Brethren stirs coalition cauldron

Auckland, New Zealand - The Christian sect behind a half-million-dollar campaign to oust Labour is one of the groups urging National to make a last-ditch effort to form a government.

It was confirmed yesterday that members of the Exclusive Brethren had tried to arrange talks with NZ First, whose seven MPs are critical to a National-led government.

The Exclusive Brethren's continued interest in the outcome of negotiations to form the next government is understood to be a factor in Labour's moving quickly this week to quell growing speculation that a centre-Right deal was on the cards.

That speculation gained momentum early this week when it was revealed the Maori Party had been in talks with National, NZ First, United Future and ACT.

NZ First leader Winston Peters confirmed yesterday that the Brethren had approached his party.

"They've tried to approach me and the president and we've just said, `Look, we're not going to talk to people who went out and backed another political party'."

He did not know what the church wanted, he said.

Exclusive Brethren member Greg Mason said members of his church would be "talking to probably all sorts of people" and he would not comment further.

National leader Don Brash said yesterday that it was no secret the Brethren wanted to see a centre-Right government.

"They have urged us to keep talking. They have not offered any financial support and nor will any be sought."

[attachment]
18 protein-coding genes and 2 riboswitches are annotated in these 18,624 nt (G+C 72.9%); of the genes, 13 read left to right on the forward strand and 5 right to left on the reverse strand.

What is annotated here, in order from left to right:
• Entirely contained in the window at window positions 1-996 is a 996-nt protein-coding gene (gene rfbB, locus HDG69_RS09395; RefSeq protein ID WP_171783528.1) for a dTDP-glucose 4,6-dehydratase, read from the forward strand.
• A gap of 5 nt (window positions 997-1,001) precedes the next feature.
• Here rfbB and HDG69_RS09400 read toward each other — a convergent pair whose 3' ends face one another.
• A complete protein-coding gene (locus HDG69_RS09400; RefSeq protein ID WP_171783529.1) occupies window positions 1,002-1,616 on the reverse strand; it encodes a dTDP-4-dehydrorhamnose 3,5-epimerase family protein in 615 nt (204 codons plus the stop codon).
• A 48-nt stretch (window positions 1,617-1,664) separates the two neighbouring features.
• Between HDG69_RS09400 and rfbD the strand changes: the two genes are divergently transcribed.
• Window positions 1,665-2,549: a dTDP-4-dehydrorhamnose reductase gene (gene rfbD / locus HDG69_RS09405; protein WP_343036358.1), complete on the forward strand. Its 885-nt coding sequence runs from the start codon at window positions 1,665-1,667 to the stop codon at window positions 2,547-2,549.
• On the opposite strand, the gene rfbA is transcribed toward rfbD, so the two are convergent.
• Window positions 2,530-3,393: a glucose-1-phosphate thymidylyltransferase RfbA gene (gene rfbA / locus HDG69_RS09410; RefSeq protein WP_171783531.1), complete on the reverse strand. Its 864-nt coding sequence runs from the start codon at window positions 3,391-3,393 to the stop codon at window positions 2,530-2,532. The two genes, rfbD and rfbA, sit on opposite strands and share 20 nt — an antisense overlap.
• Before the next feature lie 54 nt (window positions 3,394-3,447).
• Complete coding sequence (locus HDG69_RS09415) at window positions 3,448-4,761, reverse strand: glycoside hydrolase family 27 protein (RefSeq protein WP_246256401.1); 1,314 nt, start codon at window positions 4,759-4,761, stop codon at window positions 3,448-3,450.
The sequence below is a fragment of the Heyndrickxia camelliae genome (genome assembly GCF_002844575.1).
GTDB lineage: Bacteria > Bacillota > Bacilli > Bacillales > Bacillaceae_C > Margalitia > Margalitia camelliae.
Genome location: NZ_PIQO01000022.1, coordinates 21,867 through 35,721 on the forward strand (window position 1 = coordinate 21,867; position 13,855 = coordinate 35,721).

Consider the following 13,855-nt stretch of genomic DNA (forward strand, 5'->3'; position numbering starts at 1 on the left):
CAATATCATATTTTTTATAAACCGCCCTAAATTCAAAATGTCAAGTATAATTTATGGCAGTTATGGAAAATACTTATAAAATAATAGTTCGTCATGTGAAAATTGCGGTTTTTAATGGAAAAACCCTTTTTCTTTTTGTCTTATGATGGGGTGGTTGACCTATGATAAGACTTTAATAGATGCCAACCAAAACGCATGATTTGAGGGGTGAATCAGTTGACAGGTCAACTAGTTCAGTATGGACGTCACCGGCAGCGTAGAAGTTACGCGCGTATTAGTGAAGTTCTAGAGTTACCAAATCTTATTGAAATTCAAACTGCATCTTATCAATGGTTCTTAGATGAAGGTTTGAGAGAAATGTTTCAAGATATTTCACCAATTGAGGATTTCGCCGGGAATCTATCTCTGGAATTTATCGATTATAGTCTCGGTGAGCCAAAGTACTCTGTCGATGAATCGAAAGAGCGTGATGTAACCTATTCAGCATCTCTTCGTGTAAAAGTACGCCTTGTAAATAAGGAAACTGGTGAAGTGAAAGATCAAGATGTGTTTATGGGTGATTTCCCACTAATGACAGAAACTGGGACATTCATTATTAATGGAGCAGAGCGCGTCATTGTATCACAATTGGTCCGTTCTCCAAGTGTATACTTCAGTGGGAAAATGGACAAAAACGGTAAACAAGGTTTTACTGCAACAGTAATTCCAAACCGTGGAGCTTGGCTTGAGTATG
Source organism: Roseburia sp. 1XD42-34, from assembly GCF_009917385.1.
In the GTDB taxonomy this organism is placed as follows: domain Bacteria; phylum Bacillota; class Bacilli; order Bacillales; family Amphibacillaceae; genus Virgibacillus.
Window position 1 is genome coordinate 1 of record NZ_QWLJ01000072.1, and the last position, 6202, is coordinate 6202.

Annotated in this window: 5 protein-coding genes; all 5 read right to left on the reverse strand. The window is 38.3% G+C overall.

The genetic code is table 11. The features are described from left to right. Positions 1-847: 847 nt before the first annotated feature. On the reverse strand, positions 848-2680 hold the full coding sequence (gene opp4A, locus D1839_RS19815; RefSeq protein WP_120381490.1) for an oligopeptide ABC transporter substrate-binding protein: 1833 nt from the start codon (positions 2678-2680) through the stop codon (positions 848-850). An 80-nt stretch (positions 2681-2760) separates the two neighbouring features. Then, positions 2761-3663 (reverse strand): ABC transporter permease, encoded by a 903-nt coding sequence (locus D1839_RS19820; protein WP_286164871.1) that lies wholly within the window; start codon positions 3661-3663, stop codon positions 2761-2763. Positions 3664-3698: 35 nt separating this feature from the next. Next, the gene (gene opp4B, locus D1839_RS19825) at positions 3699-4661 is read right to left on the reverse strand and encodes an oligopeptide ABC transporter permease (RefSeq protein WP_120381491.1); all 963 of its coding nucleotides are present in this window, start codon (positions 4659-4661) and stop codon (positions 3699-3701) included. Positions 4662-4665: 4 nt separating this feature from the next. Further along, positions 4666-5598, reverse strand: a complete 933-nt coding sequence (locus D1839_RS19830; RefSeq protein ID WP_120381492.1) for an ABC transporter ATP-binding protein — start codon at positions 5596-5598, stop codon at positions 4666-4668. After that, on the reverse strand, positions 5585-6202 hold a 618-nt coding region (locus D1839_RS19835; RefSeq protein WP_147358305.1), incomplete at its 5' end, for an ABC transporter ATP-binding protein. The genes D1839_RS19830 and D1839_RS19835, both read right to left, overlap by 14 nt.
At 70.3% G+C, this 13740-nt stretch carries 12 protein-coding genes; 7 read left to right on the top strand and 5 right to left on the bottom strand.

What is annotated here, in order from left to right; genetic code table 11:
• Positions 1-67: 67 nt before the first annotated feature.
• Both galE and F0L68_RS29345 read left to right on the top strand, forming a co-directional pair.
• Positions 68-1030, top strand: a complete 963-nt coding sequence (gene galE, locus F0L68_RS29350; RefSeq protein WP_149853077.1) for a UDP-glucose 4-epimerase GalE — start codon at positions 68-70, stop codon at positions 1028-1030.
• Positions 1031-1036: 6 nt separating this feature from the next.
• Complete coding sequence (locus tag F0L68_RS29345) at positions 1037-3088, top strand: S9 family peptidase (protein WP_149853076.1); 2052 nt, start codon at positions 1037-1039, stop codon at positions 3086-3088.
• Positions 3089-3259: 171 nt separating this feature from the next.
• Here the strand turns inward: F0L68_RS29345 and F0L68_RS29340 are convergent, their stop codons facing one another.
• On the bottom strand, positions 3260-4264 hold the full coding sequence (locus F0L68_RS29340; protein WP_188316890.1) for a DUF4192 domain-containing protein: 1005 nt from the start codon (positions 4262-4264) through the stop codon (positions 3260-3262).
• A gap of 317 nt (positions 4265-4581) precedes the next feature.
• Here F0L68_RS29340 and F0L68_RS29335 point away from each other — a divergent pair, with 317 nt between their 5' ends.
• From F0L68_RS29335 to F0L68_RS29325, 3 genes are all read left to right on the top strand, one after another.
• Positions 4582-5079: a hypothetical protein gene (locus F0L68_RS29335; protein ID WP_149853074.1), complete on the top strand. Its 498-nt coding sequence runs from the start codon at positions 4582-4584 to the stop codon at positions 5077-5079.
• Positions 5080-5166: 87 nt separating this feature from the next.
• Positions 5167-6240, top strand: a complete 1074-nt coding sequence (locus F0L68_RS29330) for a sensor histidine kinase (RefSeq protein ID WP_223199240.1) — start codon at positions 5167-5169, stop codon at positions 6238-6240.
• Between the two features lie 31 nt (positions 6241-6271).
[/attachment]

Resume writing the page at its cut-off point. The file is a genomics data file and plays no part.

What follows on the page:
United Future leader Peter Dunne said the church had not approached him.

National's outside chance of forming a government is fading as Labour and NZ First move closer to a deal.

But there were further meetings yesterday between Dr Brash and Maori Party co-leader Tariana Turia – talks Mrs Turia later described as "relationship- building".

Earlier, ACT and National joined members of the Maori Party on Parliament's forecourt in support of a protest by Te Wananga o Aotearoa, previously a target of both right-wing parties.

The Maori Party will hold a special caucus meeting today to reassess its options after again being shunned by caretaker Prime Minister Helen Clark in her negotiations.

Mrs Turia's decision to court National is likely to have hardened Labour's view that a relationship with the Maori Party would be unworkable – and further exposes the bad blood between Mrs Turia and Miss Clark over the foreshore and seabed issue.